Transparency Versus Populism

AuthorGregory Michener
Published date01 April 2023
Date01 April 2023
Subject MatterArticles
Administration & Society
2023, Vol. 55(4) 671 –695
© The Author(s) 2023
Article reuse guidelines:
DOI: 10.1177/00953997221147227
Transparency Versus
Gregory Michener1
This article theorizes and analyzes the relationship between populist
leaders and government transparency. Employing a paired comparison of
leaders in Brazil and the United States before and during the pandemic,
it illuminates three interlocking tactics: (a) the weakening of transparency
institutions, (b) erasure and suppression of transparency, and (c) corruption
of transparency via misuse and misinformation. Populist efforts to subvert
pandemic transparency elicited a striking response in both countries: the
emergence of “compensatory transparency initiatives” (CTIs). By collating
and disclosing subnational pandemic data to fill transparency gaps at the
federal level, CTIs drew attention to populist failings.
transparency, freedom of information, populism, Brazilian politics, American
Information control is central to democratic backsliding. And while much
attention has been paid to how populist leaders electioneer and communicate
(Peters & Pierre, 2019, p. 1524; Wood et al., 2022, p. 312), much less has been
directed at how populist leaders approach administrative information control
and transparency. This article theorizes and analyzes the relationship between
1Getulio Vargas Foundation (FGV-EBAPE), Rio de Janeiro, Brazil
Corresponding Author:
Gregory Michener, Brazilian School of Public and Business Administration, Getulio Vargas
Foundation (FGV-EBAPE), Rua Jornalista Orlando Dantas, 30—Botafogo, Rio de Janeiro CEP
22231-010, Brazil.
1147227AAS0010.1177/00953997221147227Administration & SocietyMichener
672 Administration & Society 55(4)
populist leaders and government transparency, focusing on perhaps the most
common type of populists, those who adopt an adversarial approach, “sidelin-
ing” the bureaucracy, as opposed to those who “use” or “empower” it (Peters
& Pierre, 2019, pp. 1529–1531). Hostility toward transparency is not unique
to populists (e.g., Roberts, 2006). However, the first part of this article argues
that populist approaches to transparency are distinctive in meaningful ways.
More specifically, populist approaches to transparency are more overtly
politicized than administrative (Fenster, 2021; Peters & Pierre, 2019, p.
1527), frequently occur in plain sight rather than behind closed doors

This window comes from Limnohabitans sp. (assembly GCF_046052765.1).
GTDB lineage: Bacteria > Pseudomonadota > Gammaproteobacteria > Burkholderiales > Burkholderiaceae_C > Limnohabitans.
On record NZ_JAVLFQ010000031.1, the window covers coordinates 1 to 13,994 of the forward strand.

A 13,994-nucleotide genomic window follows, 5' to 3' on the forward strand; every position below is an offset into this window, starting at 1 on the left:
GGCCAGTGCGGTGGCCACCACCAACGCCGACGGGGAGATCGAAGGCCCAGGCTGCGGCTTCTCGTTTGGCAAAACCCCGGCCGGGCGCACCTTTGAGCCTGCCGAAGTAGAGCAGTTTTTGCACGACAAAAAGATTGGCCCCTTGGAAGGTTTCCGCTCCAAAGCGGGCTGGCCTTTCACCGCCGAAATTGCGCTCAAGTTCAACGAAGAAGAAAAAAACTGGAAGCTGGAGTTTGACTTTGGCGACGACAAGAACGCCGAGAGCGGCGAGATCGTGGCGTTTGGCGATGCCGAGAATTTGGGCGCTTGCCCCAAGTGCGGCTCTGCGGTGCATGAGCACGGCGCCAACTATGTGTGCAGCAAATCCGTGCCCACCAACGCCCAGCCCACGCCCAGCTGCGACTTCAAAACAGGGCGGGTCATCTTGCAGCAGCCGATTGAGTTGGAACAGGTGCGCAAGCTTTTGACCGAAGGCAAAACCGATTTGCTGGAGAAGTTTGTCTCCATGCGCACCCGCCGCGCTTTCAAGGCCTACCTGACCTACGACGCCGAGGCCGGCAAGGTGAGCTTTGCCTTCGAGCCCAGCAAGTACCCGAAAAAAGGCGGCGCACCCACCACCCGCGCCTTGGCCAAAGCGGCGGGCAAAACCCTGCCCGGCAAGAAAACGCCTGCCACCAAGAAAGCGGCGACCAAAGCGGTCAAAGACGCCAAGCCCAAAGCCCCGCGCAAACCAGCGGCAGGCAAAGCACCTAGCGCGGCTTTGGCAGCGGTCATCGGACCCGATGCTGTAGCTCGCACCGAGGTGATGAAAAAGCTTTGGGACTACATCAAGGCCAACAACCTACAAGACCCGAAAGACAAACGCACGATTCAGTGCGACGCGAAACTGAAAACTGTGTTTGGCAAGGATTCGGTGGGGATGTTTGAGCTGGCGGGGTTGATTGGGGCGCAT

(Rockman, 2019, p. 1559), and are more systemic than episodic. At the
extreme, my research suggests that populists deploy three encompassing
and interlocking tactics that conjointly subvert the production and dis-
semination of transparency. In the second part of this paper, I employ a
paired comparison (Tarrow, 2010) of Brazil and the United States before
and during the Covid-19 Pandemic to illustrate and dissect these three
tactics (a) Attempts to weaken transparency institutions via noncompli-
ance and regulation, (b) The erasure and suppression of transparency,
and (c) the corruption of transparency via misuse and misinformation.
The essential difference between autocratic and populist tactics is that
populists perpetuate efforts to weaken transparency institutions (the first
tactic), precisely because democratic institutions resist cooptation and
neutralization. Once institutions cease to resist, populists and their tactics
become, virtually by definition, autocratic. The weakening, erasure, sup-
pression, and corruption of transparency starves democracy of its oxy-
gen—the free flow of information.
The Pandemic provides a valuable setting for evaluating populist
approaches to transparency. Crises heighten demands for reliable informa-
tion, throwing government commitments to transparency into stark relief and
inviting praise or shame. The Covid-19 Pandemic therefore furnishes a
“tough test” to evaluate whether populists will respect or subvert transpar-
ency when accurate government information may make the difference
between life or death. Strikingly, this research reveals relative before-and-
after invariance in populist approaches toward transparency. If anything,
efforts to subvert transparency appeared to increase during the Pandemic.
That transparency can elicit such self-defeating behavior suggests that sup-
port for transparency may be critical in undermining the popular appeal of
populist leaders.
Based on interviews and archival research, the third part of this article
examines the efforts of civic initiatives to compensate for deficient govern-
ment transparency. Via the collation, analysis, and disclosure of subnational
data on the pandemic, these “compensatory transparency initiatives” (CTIs)

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